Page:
In the first half of 2021, most continents experienced drought. The areas with the highest coverage are the western United States and Canada, but regional droughts have also occurred elsewhere. Mexico and Brazil are experiencing one of the worst water crises in nearly a century. For Mexico, this is due to an increase in water consumption in 2020, which is due to increased residential water consumption and increased agricultural production during COVID-19. Brazil has experienced below-average rainfall in the past ten years, causing water to dry up in the entire Panara River basin, which serves five states and is home to hydroelectric dams. The impact of hydropower has pushed up electricity bills and brought the threat of power rationing. As the presidential election approaches, politics has become complicated. “In recent years, droughts across Brazil have become more frequent and severe,” said Ana Paula Cunha of the National Natural Disaster Monitoring and Early Warning Center (CEMADEN) of São Paulo.
“Because of the country’s socio-economic inequality, the impact varies from region to region. In the semi-arid northeast, drought mainly affects small farmers who rely on subsistence agriculture. In central and southern Brazil, it affects large-scale agriculture and energy production. “Regional warming trends exacerbate these effects, as reduced rainwater will lead to increased demand for evaporation and reduced reservoir inflows. Drought also threatens food security in Central Asia and Madagascar. In the arid regions of Central Asia, people are accustomed to low groundwater levels and river water levels, but in recent years lower-than-average rainfall and higher temperatures have exacerbated this deficiency. Crop failures and large-scale livestock deaths are already occurring, and the death toll is expected to worsen in the coming months. This is especially true in countries such as Uzbekistan and Kazakhstan, which rely on the Amu Darya and Syr Darya that originate in the upper reaches of the mountains of Tajikistan and Kyrgyzstan.
In southern Madagascar, low rainfall in the past two planting seasons has caused successive harvests to fail because farmers who rely on traditional planting methods have lost their seeds. This is not uncommon in the region. Francois Kayitakire of the African Risk Capacity (ARC) in Johannesburg, South Africa said: “Southern Madagascar has been affected by severe droughts six times in the past decade, often with total crop loss and widespread food insecurity.” The current drought is accompanied by soil erosion. And deforestation has made the area vulnerable to sandstorms, turning farmland and pasture into wasteland. The extended off-season-the window between harvests where rainfall is limited and residents rely on alternative food sources (such as cactus fruit)-is exacerbating these losses. Now, nearly 1.35 million people are in a state of severe food insecurity and need emergency assistance. The impact of COVID-19 on emergency services and food prices has made the situation even more complicated.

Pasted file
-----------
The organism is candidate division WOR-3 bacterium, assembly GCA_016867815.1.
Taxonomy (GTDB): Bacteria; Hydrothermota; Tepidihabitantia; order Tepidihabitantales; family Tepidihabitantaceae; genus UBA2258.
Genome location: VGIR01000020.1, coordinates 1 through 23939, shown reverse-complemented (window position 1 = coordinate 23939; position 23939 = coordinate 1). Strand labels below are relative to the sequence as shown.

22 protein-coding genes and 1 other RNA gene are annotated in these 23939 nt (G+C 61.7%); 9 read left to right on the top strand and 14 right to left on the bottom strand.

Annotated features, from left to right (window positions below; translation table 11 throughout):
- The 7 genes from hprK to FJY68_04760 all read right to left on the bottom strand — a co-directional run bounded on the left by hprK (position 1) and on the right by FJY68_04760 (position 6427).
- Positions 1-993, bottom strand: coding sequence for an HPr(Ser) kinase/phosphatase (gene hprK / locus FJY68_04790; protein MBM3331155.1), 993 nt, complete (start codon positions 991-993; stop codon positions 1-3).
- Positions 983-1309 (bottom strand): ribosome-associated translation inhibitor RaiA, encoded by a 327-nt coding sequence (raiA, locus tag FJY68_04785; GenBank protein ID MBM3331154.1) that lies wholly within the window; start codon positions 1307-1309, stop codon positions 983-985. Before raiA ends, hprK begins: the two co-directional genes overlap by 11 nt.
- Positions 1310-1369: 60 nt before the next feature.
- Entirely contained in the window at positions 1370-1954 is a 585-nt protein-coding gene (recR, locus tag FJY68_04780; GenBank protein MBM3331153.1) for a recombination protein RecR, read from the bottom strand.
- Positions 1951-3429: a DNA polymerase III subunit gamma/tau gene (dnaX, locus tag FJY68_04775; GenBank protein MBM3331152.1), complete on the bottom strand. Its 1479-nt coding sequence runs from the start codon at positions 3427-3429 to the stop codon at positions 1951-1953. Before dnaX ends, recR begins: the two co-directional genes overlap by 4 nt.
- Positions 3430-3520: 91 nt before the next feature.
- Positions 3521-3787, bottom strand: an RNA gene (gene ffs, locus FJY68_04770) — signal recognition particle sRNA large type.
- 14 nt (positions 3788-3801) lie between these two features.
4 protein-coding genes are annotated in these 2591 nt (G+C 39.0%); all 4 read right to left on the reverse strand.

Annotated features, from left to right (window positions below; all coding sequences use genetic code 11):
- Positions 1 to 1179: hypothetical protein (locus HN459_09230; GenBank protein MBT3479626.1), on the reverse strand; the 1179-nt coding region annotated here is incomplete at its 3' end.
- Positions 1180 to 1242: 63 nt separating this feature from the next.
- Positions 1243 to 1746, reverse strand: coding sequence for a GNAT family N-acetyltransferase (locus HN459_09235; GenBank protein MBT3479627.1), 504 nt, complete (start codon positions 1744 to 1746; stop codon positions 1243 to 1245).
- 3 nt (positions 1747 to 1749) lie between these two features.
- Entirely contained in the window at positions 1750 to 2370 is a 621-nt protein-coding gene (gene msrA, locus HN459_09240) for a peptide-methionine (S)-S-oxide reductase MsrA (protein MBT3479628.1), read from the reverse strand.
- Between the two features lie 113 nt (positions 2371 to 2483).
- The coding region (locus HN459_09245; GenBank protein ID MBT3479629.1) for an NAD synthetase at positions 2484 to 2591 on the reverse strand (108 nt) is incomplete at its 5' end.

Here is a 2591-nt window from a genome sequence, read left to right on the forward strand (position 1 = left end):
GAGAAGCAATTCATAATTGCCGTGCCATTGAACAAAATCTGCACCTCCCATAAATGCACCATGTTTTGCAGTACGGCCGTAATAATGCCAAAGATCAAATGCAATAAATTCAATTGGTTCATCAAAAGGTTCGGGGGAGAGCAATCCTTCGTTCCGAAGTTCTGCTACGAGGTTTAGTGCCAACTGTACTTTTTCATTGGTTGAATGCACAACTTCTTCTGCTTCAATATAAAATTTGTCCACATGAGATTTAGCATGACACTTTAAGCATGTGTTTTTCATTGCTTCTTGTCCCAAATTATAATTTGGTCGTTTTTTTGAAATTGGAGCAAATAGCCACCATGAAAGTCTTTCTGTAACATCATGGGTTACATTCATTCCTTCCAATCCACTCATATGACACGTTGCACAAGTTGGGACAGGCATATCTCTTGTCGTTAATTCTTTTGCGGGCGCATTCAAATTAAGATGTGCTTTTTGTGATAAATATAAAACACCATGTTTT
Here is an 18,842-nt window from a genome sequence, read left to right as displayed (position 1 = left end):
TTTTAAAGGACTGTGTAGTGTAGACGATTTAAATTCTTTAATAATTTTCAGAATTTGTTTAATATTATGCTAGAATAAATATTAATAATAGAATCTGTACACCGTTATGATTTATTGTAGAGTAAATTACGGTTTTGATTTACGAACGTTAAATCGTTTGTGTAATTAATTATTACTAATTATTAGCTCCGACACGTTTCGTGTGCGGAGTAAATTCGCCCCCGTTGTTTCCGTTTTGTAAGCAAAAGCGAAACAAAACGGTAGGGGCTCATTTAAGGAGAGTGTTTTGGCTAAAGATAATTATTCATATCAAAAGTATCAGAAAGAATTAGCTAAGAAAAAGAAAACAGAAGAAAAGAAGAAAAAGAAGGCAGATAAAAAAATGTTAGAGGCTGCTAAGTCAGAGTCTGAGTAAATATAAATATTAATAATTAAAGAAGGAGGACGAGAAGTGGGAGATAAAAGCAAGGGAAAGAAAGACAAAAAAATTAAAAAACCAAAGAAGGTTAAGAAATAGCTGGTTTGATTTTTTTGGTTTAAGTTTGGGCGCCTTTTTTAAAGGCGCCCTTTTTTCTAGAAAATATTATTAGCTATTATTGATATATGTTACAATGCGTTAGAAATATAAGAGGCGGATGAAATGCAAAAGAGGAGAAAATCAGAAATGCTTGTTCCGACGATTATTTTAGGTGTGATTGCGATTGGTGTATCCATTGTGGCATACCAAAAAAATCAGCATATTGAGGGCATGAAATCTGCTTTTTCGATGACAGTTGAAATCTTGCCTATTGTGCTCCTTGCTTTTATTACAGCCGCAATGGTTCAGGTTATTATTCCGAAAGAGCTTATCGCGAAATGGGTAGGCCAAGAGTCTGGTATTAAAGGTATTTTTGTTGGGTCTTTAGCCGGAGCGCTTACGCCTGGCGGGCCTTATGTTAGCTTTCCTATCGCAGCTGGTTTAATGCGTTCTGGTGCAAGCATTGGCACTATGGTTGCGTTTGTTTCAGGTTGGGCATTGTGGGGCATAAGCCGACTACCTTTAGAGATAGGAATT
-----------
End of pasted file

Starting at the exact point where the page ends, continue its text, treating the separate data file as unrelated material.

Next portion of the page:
Drought warning systems and modern cash transfer methods are ways to prevent these disasters. Cunha explained that for Brazil, CEMADEN has been monitoring drought conditions since 2013, and making drought predictions and scenario predictions. In southern Madagascar, systems such as ARC’s Africa Risk View can detect early signs of crop season failure, and insurance mechanisms can predict these effects. For example, in May 2020, Madagascar received US$ 2.13 million through ARC to provide early support to the most affected families. “However, the current level of drought risk coverage is not enough,” Kayitakire explained. “There is a need to expand risk insurance and other financing mechanisms, such as contingent credit, to manage the entire range of risks.” These droughts are examples of compound events that worsen with climate change.
with information from: https://www.nature.com/articles/s41558-021-01111-9